Recently, I was in a shareholder’s meeting of a portfolio company. It has been a gut-wrenching last 3 years for the leadership. Unfortunately, the company’s market pretty much shut down during Covid. Significant liabilities built up & the team saw significant churn. To survive, the company had to raise a bridge at a major haircut.
During the meeting, the management team walked us through their journey of turning the business around from this dire situation. After the lockdown was over, customer demand got re-ignited. The company drastically cut costs, improved operating metrics to get revenue back on track, re-negotiated long-term vendor contracts, and cleared-off short-term liabilities, all while retaining the core manpower, many of whom had to take salary cuts.
As a result, the company is now PBT-profitable & growing through internal accruals. Btw this turnaround was achieved on a ~$13Mn revenue base. As an operator & ex-founder, I was blown away by this execution story & the team’s grit.
But then, I put my investor’s hat on – despite all this progress, early investors are deeply out-of-money & are likely to remain so for a while. During 2017-19, the company raised equity at aggressive valuations that were misaligned with both the maturity of the business as well as the underlying multiples the sector trades at. In boom times, startups get valued at hyper-growth tech multiples. However, as soon as the cycle resets, follow-on investors revert to valuing them on realistic sectoral comps.
The good news is, courtesy of the awesome restructuring efforts, the business is on a profitable growth path. But given the extent of divergence between our entry valuations & current market comps, it’s going to be a long road toward generating healthy returns for early investors. And even if we get there, the sheer time taken will negatively impact IRRs.
As an angel, this is the part I really struggle to get my head around – how important is the entry price? Bill Gurley says in this 20VC podcast with Harry Stebbings – “the market sets the price on a deal-by-deal basis but as an investor, you have to keep an eye out for the price you are paying at a portfolio level”. This becomes especially hard for angels, who typically have to adhere to the price set either by the founder (SAFEs) or an institutional lead. In this era of fragmented checks via syndicates, SPVs & RUVs, I frequently see valuations that aren’t correlated to the underlying risk in the business & smaller check investors unable to push back. Ultimately, everyone ends up toeing the line.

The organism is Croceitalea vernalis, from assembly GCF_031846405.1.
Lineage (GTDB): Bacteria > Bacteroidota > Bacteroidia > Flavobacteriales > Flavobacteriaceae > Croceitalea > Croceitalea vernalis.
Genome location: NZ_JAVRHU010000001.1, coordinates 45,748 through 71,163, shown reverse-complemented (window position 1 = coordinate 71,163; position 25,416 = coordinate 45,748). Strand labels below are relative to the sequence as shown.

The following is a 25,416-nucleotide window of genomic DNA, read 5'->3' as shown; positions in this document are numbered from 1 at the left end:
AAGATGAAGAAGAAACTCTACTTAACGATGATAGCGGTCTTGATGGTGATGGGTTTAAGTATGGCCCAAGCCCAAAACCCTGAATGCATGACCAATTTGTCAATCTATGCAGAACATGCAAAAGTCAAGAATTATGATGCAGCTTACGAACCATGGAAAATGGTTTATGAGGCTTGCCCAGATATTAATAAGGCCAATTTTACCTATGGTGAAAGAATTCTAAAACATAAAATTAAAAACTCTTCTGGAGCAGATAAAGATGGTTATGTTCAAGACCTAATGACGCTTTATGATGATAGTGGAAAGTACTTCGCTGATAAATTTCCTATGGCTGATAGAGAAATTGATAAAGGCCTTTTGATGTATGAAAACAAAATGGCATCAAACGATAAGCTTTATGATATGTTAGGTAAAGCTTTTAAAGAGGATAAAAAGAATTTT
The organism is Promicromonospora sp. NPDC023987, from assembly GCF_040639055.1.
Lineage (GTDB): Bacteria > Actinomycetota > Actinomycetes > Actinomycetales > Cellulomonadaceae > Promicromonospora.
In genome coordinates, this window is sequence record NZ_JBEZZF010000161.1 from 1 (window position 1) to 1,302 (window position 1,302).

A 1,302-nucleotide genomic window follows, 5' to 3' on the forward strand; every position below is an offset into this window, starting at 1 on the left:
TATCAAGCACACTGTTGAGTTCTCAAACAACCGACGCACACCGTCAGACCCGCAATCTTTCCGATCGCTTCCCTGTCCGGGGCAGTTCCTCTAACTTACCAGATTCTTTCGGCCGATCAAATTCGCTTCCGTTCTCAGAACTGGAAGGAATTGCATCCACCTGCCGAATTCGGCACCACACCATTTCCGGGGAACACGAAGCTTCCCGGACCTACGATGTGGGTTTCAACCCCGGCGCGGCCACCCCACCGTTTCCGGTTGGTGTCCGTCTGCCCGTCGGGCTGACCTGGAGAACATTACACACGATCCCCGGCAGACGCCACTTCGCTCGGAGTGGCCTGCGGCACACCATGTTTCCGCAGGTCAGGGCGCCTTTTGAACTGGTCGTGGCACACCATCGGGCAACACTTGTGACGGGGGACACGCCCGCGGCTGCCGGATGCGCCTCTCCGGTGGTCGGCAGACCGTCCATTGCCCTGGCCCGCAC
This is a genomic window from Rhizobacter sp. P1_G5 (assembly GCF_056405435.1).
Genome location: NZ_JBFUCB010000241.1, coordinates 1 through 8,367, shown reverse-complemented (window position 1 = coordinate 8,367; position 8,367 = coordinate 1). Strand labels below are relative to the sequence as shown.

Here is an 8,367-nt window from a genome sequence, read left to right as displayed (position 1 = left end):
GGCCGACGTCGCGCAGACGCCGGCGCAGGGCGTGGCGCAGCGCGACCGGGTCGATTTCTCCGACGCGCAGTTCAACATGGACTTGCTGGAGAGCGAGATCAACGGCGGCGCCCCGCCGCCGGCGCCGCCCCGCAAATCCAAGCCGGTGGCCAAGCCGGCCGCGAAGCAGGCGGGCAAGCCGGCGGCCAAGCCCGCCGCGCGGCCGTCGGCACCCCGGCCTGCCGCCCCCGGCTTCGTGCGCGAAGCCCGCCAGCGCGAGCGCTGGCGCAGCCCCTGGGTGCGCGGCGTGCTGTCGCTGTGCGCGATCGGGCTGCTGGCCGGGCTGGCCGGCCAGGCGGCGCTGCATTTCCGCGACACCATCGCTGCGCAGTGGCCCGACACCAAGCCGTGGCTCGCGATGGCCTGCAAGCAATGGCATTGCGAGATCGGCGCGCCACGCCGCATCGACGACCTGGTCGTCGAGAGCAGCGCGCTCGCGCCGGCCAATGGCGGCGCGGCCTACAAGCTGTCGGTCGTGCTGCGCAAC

As an investor, I always have the option of not participating in a highly-priced round. But then enters the other side of the coin – power law ensures very few companies drive a majority of venture returns. Therefore, angel investing is the game of accessing the “best” companies, which often requires paying up to get in. An argument frequently made is “if the company ends up as an outlier, it doesn’t matter what price you got in at”. I get this line of thinking but an “outlier return” is very contextual. Eg. a 10x return potential over a 5-7 year period is very solid for an angel, though might not meet the deal hurdle for a large fund. There are cases in my own portfolio wherein early angels are sitting on a 5-10x unrealized return because we entered at sub-$10Mn valuations and frankly, the likelihood of a startup hitting a $50-100Mn valuation is significantly higher than becoming a unicorn.
Over a 20+ angel portfolio built over 8+ years, I still struggle with thinking about entry valuations the right way. Presently, am taking it deal-by-deal with the guiding North Star of discovering & backing the best founders I can find, while also accepting the reality that angels will usually be price-takers that are prone to macro sentiments & the whims of lead investors. As Bill Gurley advises, maintaining perspective & discipline around portfolio-wide avg. entry price seems to be a smart way to play a balanced game.
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